AN EXPLANATION OF THE LEGAL RATIONALE (SUCH AS IT IS) BEHIND A FEDERAL COURT ORDERING APPLE TO HACK INTO A TERRORIST’S IPHONE
When I first heard about a federal magistrate’s order, made at the request of the FBI, that Apple must provide to (actually, create for) the government the means to unlock a terrorist’s iPhone, I immediately thought like a lawyer. How can a court order someone, who isn’t even a party to a prosecution or investigation, to act to assist law enforcement in obtaining evidence? That’s not the same a court issuing a subpoena to someone who’s not a party to the case for records or data that’s relevant to the case. No, the court is telling Apple that it must make something to create access to the data, i.e. create software that will allow the FBI to get data from the terrorist’s phone.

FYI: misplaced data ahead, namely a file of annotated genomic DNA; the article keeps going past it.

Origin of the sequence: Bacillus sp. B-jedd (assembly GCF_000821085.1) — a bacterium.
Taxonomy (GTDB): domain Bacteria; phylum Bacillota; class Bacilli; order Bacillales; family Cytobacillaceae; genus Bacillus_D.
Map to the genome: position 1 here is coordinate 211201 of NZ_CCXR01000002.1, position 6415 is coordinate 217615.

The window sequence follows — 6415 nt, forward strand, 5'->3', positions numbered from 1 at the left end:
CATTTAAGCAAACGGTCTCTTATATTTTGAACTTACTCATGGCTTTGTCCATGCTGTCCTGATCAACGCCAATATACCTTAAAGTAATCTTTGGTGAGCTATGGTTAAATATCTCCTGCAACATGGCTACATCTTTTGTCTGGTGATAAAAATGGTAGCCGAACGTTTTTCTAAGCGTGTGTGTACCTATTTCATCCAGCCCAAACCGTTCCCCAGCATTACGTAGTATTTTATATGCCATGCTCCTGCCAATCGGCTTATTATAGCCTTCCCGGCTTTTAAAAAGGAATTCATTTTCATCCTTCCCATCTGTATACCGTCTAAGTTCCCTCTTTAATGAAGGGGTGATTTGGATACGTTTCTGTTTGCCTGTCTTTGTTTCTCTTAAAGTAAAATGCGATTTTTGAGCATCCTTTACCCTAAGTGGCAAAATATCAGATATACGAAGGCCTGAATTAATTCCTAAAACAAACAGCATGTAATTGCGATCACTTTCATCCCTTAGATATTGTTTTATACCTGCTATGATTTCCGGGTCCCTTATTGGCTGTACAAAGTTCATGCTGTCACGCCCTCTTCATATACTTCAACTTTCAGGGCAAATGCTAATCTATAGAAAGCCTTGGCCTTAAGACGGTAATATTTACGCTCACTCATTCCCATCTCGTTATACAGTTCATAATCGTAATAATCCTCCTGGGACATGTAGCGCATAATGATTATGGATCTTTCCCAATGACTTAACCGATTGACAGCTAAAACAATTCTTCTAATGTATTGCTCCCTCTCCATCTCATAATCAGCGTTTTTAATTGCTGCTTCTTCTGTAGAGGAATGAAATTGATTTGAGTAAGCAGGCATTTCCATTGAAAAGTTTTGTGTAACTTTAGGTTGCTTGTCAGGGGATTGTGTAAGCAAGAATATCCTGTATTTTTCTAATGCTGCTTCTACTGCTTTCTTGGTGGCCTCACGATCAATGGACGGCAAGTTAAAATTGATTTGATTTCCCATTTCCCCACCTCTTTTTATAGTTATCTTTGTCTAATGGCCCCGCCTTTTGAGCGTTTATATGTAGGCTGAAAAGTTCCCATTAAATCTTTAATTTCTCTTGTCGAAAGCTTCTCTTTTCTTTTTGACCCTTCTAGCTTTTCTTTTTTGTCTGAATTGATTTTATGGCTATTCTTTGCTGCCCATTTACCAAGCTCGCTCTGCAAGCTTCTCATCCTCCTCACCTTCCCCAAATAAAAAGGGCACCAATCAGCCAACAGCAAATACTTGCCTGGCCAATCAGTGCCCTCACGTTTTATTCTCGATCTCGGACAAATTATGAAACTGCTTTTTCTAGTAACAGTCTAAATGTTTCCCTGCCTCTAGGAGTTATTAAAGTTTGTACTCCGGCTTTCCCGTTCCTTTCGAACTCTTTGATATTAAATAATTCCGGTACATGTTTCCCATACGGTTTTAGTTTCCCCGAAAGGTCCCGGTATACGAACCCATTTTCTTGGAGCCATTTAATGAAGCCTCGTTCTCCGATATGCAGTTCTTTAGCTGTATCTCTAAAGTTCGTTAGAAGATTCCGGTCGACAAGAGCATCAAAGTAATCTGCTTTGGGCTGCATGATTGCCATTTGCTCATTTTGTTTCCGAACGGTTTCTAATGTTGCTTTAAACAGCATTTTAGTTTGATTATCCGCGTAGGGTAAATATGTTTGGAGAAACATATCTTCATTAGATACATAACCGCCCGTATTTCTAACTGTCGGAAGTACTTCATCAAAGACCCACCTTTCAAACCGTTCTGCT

After some looking for an explanation of the legal rationale for the court’s order, I finally found one today. There’s a federal law adopted in 1789 (you read that right, and not it’s not a typo, a law adopted 227 years ago) that “empower[s] courts to issue orders that are necessary to carry out other legal functions,” according to the item at the link. The FBI relied on that law to get the court to order Apple to have its engineers create new code to unlock the phone.
That seems like a pretty weak rationale to me. Does that law really allow a judge to order a company to make something so that the government can get access to data on a product the company sold?
I’m also wondering about the procedure that was employed to produce this order. According to something I read somewhere else, Apple wasn’t informed of the proceeding that led to the order. I’m guessing (I used to be up on this stuff, but my employment as a law clerk for federal judge was almost 30 years ago) that it’s one of those situations where the court can issue a subpoena to someone who isn’t a party to the case, then if the non-party objects to the subpoena, the court will hold a hearing to allow the non-party to present its objection. So I presume that sometime soon, Apple will get to try to persuade the court to reverse the order. I’ll be watching for reports on that outcome.
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